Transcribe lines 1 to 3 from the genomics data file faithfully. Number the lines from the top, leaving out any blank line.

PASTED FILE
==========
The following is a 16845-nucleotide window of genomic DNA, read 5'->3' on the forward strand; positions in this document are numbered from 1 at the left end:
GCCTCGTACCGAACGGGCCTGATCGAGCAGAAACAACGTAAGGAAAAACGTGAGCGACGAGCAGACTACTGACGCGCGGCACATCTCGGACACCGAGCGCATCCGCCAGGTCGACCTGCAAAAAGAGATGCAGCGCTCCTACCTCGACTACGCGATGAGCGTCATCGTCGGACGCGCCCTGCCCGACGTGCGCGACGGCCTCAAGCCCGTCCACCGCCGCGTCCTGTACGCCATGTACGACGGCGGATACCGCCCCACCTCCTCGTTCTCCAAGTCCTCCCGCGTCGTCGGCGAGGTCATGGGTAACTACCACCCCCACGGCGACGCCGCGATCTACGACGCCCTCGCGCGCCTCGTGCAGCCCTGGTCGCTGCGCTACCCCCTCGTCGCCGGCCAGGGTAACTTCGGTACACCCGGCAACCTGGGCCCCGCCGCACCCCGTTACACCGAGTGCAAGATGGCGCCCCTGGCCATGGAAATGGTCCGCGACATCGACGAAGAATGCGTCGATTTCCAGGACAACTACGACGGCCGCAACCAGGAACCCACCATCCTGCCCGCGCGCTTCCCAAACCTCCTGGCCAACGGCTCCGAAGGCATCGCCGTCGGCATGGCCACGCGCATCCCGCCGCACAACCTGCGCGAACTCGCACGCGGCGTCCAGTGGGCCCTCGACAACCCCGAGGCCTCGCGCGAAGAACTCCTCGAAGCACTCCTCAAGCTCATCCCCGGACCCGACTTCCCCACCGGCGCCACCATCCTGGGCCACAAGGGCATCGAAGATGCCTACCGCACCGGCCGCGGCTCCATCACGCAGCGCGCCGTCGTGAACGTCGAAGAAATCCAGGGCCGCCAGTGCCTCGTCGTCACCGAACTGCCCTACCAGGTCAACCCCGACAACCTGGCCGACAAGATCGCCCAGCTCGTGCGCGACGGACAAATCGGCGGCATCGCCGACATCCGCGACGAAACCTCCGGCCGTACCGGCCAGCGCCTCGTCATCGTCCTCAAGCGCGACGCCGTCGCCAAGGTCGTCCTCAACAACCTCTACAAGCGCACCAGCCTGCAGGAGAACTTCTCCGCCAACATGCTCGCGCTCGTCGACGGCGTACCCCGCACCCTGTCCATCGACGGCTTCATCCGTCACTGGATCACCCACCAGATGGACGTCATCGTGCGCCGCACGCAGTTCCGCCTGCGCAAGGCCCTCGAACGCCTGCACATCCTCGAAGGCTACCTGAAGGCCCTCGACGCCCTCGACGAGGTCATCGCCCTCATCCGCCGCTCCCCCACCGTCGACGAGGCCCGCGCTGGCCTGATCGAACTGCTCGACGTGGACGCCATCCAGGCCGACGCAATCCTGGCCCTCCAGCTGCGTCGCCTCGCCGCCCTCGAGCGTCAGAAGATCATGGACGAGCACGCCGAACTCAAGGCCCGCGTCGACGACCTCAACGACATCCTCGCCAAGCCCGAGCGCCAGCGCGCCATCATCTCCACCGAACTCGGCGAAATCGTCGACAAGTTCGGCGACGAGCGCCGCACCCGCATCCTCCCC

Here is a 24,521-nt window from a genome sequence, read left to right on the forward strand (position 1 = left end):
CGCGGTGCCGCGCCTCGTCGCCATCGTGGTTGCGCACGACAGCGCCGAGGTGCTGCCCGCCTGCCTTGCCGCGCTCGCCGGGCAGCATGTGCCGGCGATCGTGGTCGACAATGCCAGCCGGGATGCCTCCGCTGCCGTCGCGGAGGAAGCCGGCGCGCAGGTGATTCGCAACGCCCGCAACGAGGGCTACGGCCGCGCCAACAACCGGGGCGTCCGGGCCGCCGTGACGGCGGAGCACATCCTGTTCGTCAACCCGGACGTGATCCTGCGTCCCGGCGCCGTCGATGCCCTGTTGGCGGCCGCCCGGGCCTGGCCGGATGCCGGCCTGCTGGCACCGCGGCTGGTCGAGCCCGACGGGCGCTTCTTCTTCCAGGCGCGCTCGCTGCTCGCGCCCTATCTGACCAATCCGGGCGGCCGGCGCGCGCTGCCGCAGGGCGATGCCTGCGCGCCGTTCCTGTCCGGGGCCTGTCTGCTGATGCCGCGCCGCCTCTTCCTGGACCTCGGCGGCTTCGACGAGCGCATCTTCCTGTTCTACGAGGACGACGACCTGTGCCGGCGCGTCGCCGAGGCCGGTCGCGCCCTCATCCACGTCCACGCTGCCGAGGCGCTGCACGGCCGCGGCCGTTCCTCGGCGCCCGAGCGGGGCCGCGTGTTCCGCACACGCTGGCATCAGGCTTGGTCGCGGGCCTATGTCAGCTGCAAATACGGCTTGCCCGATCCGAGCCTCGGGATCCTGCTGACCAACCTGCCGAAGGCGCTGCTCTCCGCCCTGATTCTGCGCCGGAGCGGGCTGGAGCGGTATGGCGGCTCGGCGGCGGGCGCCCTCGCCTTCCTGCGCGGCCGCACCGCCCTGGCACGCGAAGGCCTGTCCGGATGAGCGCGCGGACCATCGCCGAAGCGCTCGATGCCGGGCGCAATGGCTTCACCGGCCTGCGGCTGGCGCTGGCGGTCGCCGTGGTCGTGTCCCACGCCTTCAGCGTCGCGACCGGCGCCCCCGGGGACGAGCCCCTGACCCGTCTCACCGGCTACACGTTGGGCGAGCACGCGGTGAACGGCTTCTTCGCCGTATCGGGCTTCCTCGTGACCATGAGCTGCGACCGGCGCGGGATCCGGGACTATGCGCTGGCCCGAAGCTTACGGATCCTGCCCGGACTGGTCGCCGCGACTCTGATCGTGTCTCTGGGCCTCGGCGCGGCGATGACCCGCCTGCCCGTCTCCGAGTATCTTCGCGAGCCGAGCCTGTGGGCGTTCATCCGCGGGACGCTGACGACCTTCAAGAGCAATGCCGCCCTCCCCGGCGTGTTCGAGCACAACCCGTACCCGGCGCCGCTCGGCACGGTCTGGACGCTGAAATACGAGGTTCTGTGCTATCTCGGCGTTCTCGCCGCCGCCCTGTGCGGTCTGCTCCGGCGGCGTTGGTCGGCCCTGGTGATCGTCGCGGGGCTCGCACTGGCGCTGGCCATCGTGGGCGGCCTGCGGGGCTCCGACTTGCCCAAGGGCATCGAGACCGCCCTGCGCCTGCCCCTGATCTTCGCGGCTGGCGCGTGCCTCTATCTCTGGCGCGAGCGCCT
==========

The following is a 16845-nucleotide window of genomic DNA, read 5'->3' on the forward strand; positions in this document are numbered from 1 at the left end:
GCCTCGTACCGAACGGGCCTGATCGAGCAGAAACAACGTAAGGAAAAACGTGAGCGACGAGCAGACTACTGACGCGCGGCACATCTCGGACACCGAGCGCATCCGCCAGGTCGACCTGCAAAAAGAGATGCAGCGCTCCTACCTCGACTACGCGATGAGCGTCATCGTCGGACGCGCCCTGCCCGACGTGCGCGACGGCCTCAAGCCCGTCCACCGCCGCGTCCTGTACGCCATGTACGACGGCGGATACCGCCCCACCTCCTCGTTCTCCAAGTCCTCCCGCGTCGTCGGCGAGGTCATGGGTAACTACCACCCCCACGGCGACGCCGCGATCTACGACGCCCTCGCGCGCCTCGTGCAGCCCTGGTCGCTGCGCTACCCCCTCGTCGCCGGCCAGGGTAACTTCGGTACACCCGGCAACCTGGGCCCCGCCGCACCCCGTTACACCGAGTGCAAGATGGCGCCCCTGGCCATGGAAATGGTCCGCGACATCGACGAAGAATGCGTCGATTTCCAGGACAACTACGACGGCCGCAACCAGGAACCCACCATCCTGCCCGCGCGCTTCCCAAACCTCCTGGCCAACGGCTCCGAAGGCATCGCCGTCGGCATGGCCACGCGCATCCCGCCGCACAACCTGCGCGAACTCGCACGCGGCGTCCAGTGGGCCCTCGACAACCCCGAGGCCTCGCGCGAAGAACTCCTCGAAGCACTCCTCAAGCTCATCCCCGGACCCGACTTCCCCACCGGCGCCACCATCCTGGGCCACAAGGGCATCGAAGATGCCTACCGCACCGGCCGCGGCTCCATCACGCAGCGCGCCGTCGTGAACGTCGAAGAAATCCAGGGCCGCCAGTGCCTCGTCGTCACCGAACTGCCCTACCAGGTCAACCCCGACAACCTGGCCGACAAGATCGCCCAGCTCGTGCGCGACGGACAAATCGGCGGCATCGCCGACATCCGCGACGAAACCTCCGGCCGTACCGGCCAGCGCCTCGTCATCGTCCTCAAGCGCGACGCCGTCGCCAAGGTCGTCCTCAACAACCTCTACAAGCGCACCAGCCTGCAGGAGAACTTCTCCGCCAACATGCTCGCGCTCGTCGACGGCGTACCCCGCACCCTGTCCATCGACGGCTTCATCCGTCACTGGATCACCCACCAGATGGACGTCATCGTGCGCCGCACGCAGTTCCGCCTGCGCAAGGCCCTCGAACGCCTGCACATCCTCGAAGGCTACCTGAAGGCCCTCGACGCCCTCGACGAGGTCATCGCCCTCATCCGCCGCTCCCCCACCGTCGACGAGGCCCGCGCTGGCCTGATCGAACTGCTCGACGTGGACGCCATCCAGGCCGACGCAATCCTGGCCCTCCAGCTGCGTCGCCTCGCCGCCCTCGAGCGTCAGAAGATCATGGACGAGCACGCCGAACTCAAGGCCCGCGTCGACGACCTCAACGACATCCTCGCCAAGCCCGAGCGCCAGCGCGCCATCATCTCCACCGAACTCGGCGAAATCGTCGACAAGTTCGGCGACGAGCGCCGCACCCGCATCCTCCCC

Here is a 24,521-nt window from a genome sequence, read left to right on the forward strand (position 1 = left end):